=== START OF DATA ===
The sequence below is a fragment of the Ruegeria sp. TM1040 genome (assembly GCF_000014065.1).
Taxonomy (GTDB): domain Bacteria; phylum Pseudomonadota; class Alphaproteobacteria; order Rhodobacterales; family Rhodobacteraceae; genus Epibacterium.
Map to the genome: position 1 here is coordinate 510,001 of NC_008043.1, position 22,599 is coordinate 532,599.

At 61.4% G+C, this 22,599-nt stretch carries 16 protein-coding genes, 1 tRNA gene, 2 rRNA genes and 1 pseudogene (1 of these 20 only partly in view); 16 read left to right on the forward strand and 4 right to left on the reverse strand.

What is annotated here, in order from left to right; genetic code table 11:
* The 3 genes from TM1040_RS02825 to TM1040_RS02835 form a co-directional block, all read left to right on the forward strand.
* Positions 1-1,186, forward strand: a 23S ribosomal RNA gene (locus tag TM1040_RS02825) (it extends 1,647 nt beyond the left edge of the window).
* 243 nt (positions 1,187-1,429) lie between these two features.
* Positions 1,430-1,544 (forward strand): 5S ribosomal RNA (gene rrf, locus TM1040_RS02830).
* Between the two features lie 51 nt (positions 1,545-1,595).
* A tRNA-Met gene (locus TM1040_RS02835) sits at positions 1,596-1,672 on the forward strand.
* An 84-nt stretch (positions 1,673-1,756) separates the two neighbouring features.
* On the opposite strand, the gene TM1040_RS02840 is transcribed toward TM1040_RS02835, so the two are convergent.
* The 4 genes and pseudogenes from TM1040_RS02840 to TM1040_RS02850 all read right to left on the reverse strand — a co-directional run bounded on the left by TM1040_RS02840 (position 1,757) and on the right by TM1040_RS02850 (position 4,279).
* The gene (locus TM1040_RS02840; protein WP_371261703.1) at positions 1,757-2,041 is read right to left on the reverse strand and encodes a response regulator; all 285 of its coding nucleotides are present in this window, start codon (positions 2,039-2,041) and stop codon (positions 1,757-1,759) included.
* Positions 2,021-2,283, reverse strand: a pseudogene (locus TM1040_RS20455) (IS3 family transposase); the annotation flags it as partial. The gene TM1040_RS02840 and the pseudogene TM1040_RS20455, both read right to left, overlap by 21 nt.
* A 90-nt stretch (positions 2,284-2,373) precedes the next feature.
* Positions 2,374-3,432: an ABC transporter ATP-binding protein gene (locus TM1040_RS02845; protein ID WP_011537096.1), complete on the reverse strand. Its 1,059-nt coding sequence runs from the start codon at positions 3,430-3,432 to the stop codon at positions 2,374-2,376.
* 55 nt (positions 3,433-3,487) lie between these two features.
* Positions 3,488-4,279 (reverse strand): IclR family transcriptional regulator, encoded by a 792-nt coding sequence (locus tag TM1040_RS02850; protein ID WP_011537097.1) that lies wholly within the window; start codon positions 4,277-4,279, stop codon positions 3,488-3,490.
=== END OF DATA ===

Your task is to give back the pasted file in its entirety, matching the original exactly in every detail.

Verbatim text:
The sequence below is a fragment of the Ruegeria sp. TM1040 genome (assembly GCF_000014065.1).
Taxonomy (GTDB): domain Bacteria; phylum Pseudomonadota; class Alphaproteobacteria; order Rhodobacterales; family Rhodobacteraceae; genus Epibacterium.
Map to the genome: position 1 here is coordinate 510,001 of NC_008043.1, position 22,599 is coordinate 532,599.

At 61.4% G+C, this 22,599-nt stretch carries 16 protein-coding genes, 1 tRNA gene, 2 rRNA genes and 1 pseudogene (1 of these 20 only partly in view); 16 read left to right on the forward strand and 4 right to left on the reverse strand.

What is annotated here, in order from left to right; genetic code table 11:
* The 3 genes from TM1040_RS02825 to TM1040_RS02835 form a co-directional block, all read left to right on the forward strand.
* Positions 1-1,186, forward strand: a 23S ribosomal RNA gene (locus tag TM1040_RS02825) (it extends 1,647 nt beyond the left edge of the window).
* 243 nt (positions 1,187-1,429) lie between these two features.
* Positions 1,430-1,544 (forward strand): 5S ribosomal RNA (gene rrf, locus TM1040_RS02830).
* Between the two features lie 51 nt (positions 1,545-1,595).
* A tRNA-Met gene (locus TM1040_RS02835) sits at positions 1,596-1,672 on the forward strand.
* An 84-nt stretch (positions 1,673-1,756) separates the two neighbouring features.
* On the opposite strand, the gene TM1040_RS02840 is transcribed toward TM1040_RS02835, so the two are convergent.
* The 4 genes and pseudogenes from TM1040_RS02840 to TM1040_RS02850 all read right to left on the reverse strand — a co-directional run bounded on the left by TM1040_RS02840 (position 1,757) and on the right by TM1040_RS02850 (position 4,279).
* The gene (locus TM1040_RS02840; protein WP_371261703.1) at positions 1,757-2,041 is read right to left on the reverse strand and encodes a response regulator; all 285 of its coding nucleotides are present in this window, start codon (positions 2,039-2,041) and stop codon (positions 1,757-1,759) included.
* Positions 2,021-2,283, reverse strand: a pseudogene (locus TM1040_RS20455) (IS3 family transposase); the annotation flags it as partial. The gene TM1040_RS02840 and the pseudogene TM1040_RS20455, both read right to left, overlap by 21 nt.
* A 90-nt stretch (positions 2,284-2,373) precedes the next feature.
* Positions 2,374-3,432: an ABC transporter ATP-binding protein gene (locus TM1040_RS02845; protein ID WP_011537096.1), complete on the reverse strand. Its 1,059-nt coding sequence runs from the start codon at positions 3,430-3,432 to the stop codon at positions 2,374-2,376.
* 55 nt (positions 3,433-3,487) lie between these two features.
* Positions 3,488-4,279 (reverse strand): IclR family transcriptional regulator, encoded by a 792-nt coding sequence (locus tag TM1040_RS02850; protein ID WP_011537097.1) that lies wholly within the window; start codon positions 4,277-4,279, stop codon positions 3,488-3,490.